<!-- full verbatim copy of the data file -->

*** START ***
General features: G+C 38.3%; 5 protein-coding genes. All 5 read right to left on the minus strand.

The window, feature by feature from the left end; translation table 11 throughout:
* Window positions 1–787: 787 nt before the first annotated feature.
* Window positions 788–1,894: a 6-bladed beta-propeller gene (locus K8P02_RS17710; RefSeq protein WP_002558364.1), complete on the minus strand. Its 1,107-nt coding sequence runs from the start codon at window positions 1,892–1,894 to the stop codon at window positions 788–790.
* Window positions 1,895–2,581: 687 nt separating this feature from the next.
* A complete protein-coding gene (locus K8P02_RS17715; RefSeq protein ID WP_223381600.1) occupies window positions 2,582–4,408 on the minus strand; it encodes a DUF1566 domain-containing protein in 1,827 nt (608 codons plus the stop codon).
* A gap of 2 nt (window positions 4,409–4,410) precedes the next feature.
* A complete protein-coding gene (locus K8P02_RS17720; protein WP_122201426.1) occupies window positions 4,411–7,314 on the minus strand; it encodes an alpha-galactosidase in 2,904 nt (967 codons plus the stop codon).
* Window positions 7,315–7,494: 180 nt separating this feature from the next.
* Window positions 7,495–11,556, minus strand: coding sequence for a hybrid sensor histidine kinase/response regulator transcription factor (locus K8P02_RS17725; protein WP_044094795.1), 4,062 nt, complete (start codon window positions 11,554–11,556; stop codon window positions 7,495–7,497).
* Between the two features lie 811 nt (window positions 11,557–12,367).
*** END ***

General features: G+C 38.3%; 5 protein-coding genes. All 5 read right to left on the minus strand.

The window, feature by feature from the left end; translation table 11 throughout:
* Window positions 1–787: 787 nt before the first annotated feature.
* Window positions 788–1,894: a 6-bladed beta-propeller gene (locus K8P02_RS17710; RefSeq protein WP_002558364.1), complete on the minus strand. Its 1,107-nt coding sequence runs from the start codon at window positions 1,892–1,894 to the stop codon at window positions 788–790.
* Window positions 1,895–2,581: 687 nt separating this feature from the next.
* A complete protein-coding gene (locus K8P02_RS17715; RefSeq protein ID WP_223381600.1) occupies window positions 2,582–4,408 on the minus strand; it encodes a DUF1566 domain-containing protein in 1,827 nt (608 codons plus the stop codon).
* A gap of 2 nt (window positions 4,409–4,410) precedes the next feature.
* A complete protein-coding gene (locus K8P02_RS17720; protein WP_122201426.1) occupies window positions 4,411–7,314 on the minus strand; it encodes an alpha-galactosidase in 2,904 nt (967 codons plus the stop codon).
* Window positions 7,315–7,494: 180 nt separating this feature from the next.
* Window positions 7,495–11,556, minus strand: coding sequence for a hybrid sensor histidine kinase/response regulator transcription factor (locus K8P02_RS17725; protein WP_044094795.1), 4,062 nt, complete (start codon window positions 11,554–11,556; stop codon window positions 7,495–7,497).
* Between the two features lie 811 nt (window positions 11,557–12,367).